EVERETT — Bundled in winter jackets, a dozen preschool-age children look like puffy gnomes romping around the outdoor playground behind Tomorrow’s Hope Child Development Center off Evergreen Way on a late November morning.
Meanwhile, inside the early childhood care and education center, children from infancy to preschool are learning the alphabet and colors, napping and playing.
Their guardians and parents — some recently homeless — are in school themselves, or training or working.
Child care and early education is just one branch of the tree Housing Hope has to help families out of homelessness and into self sufficiency.
“It’s an amazing program,” Tomorrow’s Hope director Mandy Cheever said. “We’re working to end generational poverty.”
The Everett-based nonprofit has long since expanded from its roots as a housing provider for homeless people. Now, along with the affordable housing development and the HopeWorks worker training units, the nonprofit has a four-program division called ChildHope that centers on children and family well-being for its residents and clients.
Those programs provide a specialist to advocate for children and their guardians, “family life” education for parents, and the child development center.
Homeless families experience trauma, according to the U.S. Substance Abuse and Mental Health Administration. Often it displays as behavioral and mental health issues.
In children trauma can look like high anxiety and low confidence. Examples include disruptive behavior in class, inability to concentrate, and students avoiding schoolwork out of fear of being wrong or not knowing how to do something, director of therapeutic behavioral health Akila Osakwe said.
“This Housing Hope population just needs wraparound support,” Osakwe said. “Behavioral health is a critical piece.”
Her unit has two other employees and a goal to add another next year. They were working with 10 families in late November and planning to bring in more with the additional staff member.
The broader goal is to offer behavioral health therapy to all of the Housing Hope residents and at its child development facilities, with others planned for Marysville and Monroe.
They primarily work with Tomorrow’s Hope children and will do play therapy, a method of letting kids who may not have the means to explain what they’re feeling and why.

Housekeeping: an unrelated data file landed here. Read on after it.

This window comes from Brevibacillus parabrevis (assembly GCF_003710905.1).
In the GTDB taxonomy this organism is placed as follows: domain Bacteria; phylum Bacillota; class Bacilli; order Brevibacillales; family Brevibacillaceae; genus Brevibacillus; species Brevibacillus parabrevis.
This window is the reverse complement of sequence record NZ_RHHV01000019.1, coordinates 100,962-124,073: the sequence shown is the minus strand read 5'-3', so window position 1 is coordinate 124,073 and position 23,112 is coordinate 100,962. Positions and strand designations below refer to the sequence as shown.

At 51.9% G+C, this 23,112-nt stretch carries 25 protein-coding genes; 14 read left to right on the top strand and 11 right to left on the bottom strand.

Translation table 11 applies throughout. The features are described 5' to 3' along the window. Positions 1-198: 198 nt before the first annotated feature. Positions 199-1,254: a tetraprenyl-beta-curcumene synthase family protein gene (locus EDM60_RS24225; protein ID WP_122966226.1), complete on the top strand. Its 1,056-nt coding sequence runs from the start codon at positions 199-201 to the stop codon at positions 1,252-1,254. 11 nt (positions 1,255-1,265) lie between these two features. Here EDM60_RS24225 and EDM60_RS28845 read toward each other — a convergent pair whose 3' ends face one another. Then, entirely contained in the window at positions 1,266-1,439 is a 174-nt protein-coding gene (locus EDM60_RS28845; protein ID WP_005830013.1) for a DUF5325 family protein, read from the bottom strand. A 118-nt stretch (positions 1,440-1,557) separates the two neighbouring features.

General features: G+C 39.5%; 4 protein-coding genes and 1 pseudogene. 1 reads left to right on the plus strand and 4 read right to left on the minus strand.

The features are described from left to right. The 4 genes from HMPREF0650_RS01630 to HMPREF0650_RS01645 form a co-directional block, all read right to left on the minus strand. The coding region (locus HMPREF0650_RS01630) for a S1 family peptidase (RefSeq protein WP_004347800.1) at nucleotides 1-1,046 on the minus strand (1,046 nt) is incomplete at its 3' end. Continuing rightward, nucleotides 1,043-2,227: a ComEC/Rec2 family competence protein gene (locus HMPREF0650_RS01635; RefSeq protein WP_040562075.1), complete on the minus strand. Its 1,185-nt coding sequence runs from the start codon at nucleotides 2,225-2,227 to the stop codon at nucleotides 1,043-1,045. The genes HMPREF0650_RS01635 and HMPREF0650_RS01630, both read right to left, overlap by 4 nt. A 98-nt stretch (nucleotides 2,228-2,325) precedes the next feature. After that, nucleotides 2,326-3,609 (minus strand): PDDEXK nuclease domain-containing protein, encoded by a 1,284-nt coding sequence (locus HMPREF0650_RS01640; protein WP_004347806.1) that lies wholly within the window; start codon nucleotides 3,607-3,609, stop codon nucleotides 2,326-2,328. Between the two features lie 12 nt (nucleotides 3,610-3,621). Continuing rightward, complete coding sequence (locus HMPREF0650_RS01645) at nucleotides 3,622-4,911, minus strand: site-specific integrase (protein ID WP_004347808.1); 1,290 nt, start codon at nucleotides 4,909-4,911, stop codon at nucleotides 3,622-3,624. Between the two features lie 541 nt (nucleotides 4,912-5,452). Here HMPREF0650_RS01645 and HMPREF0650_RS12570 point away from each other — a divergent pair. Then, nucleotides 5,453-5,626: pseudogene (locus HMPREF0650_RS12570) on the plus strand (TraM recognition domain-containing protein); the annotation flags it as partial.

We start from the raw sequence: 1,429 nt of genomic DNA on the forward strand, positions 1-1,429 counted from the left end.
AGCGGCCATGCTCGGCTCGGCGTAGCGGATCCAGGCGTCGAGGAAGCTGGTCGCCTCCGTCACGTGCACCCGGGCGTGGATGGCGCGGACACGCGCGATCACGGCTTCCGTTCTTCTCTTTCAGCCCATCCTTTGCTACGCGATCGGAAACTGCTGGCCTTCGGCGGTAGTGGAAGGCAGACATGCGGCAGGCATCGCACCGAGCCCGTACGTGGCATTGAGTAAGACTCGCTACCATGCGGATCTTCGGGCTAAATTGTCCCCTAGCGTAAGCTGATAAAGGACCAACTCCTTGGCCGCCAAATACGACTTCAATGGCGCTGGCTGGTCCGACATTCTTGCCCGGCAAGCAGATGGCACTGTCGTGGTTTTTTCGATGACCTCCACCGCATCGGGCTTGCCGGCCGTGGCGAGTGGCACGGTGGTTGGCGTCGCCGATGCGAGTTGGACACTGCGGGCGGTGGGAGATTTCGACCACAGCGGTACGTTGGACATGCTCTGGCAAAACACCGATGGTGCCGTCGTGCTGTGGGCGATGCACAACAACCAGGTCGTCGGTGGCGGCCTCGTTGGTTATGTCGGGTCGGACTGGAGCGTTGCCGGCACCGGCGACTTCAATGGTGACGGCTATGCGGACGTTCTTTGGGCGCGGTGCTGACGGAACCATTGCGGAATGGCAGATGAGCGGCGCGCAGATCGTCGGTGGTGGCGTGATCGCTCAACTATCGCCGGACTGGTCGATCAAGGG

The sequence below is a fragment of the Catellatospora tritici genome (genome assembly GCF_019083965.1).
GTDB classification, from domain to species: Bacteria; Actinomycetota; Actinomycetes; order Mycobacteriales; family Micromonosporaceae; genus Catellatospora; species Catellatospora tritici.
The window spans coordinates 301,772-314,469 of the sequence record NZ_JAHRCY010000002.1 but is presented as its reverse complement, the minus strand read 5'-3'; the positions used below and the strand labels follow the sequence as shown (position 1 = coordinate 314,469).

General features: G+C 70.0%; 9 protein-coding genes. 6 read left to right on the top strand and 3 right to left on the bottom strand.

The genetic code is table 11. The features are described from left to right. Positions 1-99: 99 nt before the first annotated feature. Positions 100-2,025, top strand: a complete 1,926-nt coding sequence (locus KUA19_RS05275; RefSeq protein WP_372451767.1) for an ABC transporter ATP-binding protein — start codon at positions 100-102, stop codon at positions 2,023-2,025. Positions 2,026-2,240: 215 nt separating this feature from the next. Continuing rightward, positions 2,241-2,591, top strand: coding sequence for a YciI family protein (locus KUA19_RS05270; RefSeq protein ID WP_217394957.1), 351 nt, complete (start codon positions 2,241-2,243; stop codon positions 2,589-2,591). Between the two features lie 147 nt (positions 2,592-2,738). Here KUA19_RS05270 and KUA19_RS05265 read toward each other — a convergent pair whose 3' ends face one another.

“The point is getting them to work it out and if they want to say something about it, then they can,” Osakwe said.
Recently Tomorrow’s Hope added a second classroom for children up to 13 years old at the Evergreen Way facility. It provides child care before and after school, as well as on days when school is out but work isn’t, like the day before Thanksgiving, for 45 kids.
The child development center has 30 faculty and staff to tend to 113 children enrolled in November. Another 21 spots were available, and families don’t have to be Housing Hope residents to qualify.
Full-time monthly rates range from $1,114 for school-age children to $1,949 for infants. There also are daily and half-time rates.
Tomorrow’s Hope has outgrown its building which used to be a restaurant decades ago. Eventually, a new space will be needed.
The child and family specialist program works with children through 21 years old and parents. They help find services for potential learning disability assessments and evaluations, connecting and understanding individual education plans and supporting parents hone their child-rearing skills.
Specialists can observe a child having behavioral issues to help the parent figure out what might be happening and how to get the potential cause evaluated. That includes for diagnoses such as attention deficit hyperactivity disorder and autism, said ChildHope child and family specialist supervisor Maribeth Darst-Curran.
“Some of these families are breaking cycles of poverty, domestic violence, substance abuse” and might not know how to navigate support systems, Darst-Curran said.
The unit has four specialists who each work with 12 to 15 families at a time. Some of those client relationships can last just three visits or be off-and-on over years, Darst-Curran said.
Supporting families leaving homelessness takes time and money, Osakwe said.
“If they don’t get the help they need, here we go with the same cycle,” Osakwe said.
Ben Watanabe: 425-339-3037; email@example.com; Twitter: @benwatanabe.
How to give
People wanting to donate items to the child development center can call Mandy Cheever at 425-212-3255 and THkids@hopewrks.org. Financial donations can be made online at tomorrowshopechildcare.com/donate/.
Donations can be marked specifically for ChildHope programs at www.housinghope.org/donate.
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